This paper presents experimental and numerical studies into the hydrodynamic loading of a bottom-hinged large buoyant flap held rigidly upright in waves. Possible applications and limitations of physical experiments, a linear potential analytical method, a linear potential numerical method, a weakly non-linear tool and RANS CFD simulations are discussed. Different domains of applicability of these research techniques are highlighted considering the validity of underlying assumptions, complexity of application and feasibility in terms of resources like time and computing power needed to obtain results. Conclusions are drawn regarding the future extension of the numerical methods to the case of a moving flap.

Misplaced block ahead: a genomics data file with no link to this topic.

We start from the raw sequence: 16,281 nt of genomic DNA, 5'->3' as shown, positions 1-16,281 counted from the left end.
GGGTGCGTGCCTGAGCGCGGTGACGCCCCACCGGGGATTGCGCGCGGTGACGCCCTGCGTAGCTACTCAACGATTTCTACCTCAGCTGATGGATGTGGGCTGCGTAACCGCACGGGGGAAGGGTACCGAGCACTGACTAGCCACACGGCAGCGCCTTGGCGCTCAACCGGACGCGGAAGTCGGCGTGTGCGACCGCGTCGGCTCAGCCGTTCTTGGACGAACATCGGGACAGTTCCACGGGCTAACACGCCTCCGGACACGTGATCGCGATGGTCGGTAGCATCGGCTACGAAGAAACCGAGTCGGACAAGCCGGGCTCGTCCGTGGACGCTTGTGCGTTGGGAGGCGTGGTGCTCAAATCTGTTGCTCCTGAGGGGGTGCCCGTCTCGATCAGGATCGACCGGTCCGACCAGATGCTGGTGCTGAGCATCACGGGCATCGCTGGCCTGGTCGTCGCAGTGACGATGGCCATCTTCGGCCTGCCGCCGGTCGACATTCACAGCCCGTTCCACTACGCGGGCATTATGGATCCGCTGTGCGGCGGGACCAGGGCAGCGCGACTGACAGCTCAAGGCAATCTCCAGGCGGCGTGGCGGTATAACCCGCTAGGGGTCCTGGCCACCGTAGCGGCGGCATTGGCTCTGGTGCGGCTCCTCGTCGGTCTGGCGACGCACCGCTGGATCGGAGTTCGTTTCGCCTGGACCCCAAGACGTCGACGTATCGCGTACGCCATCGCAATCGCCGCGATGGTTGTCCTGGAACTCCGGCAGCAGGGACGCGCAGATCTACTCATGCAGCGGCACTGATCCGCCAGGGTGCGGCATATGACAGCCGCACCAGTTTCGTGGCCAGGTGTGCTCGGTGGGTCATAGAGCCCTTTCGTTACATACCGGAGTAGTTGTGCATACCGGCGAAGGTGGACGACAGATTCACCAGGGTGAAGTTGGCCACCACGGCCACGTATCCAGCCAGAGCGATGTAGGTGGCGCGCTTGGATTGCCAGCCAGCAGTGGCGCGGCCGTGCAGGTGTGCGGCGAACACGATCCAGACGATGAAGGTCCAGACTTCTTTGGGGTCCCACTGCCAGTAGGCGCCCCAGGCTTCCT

Bottom hinged Oscillating Wave Surge Converters (OWSCs) are an efficient way of extracting power from ocean waves. The Oyster® wave energy converter developed by Aquamarine Power Ltd. is designed to operate in the near-shore region of 10 – 15m water depth. It consists of a large buoyant flap, hinged at the seabed, and completely penetrates the water column. The flap oscillates back and forth under wave action and drives the moving ends of hydraulic cylinders pushing high pressure water via a subsea pipeline to drive a conventional hydro-electric turbine (Cameron et al.; 2010). An analogy may be made between the flap oscillating in shallow water waves and some devices implemented for flood protection (Mei et al.; 1994). However, the design optimisation to maximize power output differs considerably. Since its development as a wave energy converter by Aquamarine Power Ltd. began in 2001, researchers have applied different experimental and numerical methods to investigate the underlying hydrodynamics to optimize the design and achieve a commercial cost of power. Compared to ships or other common offshore structures challenges still exist surrounding issues like the influence of shape variations, the role of viscosity, application of scaling laws and the distortions due to wave tank effects.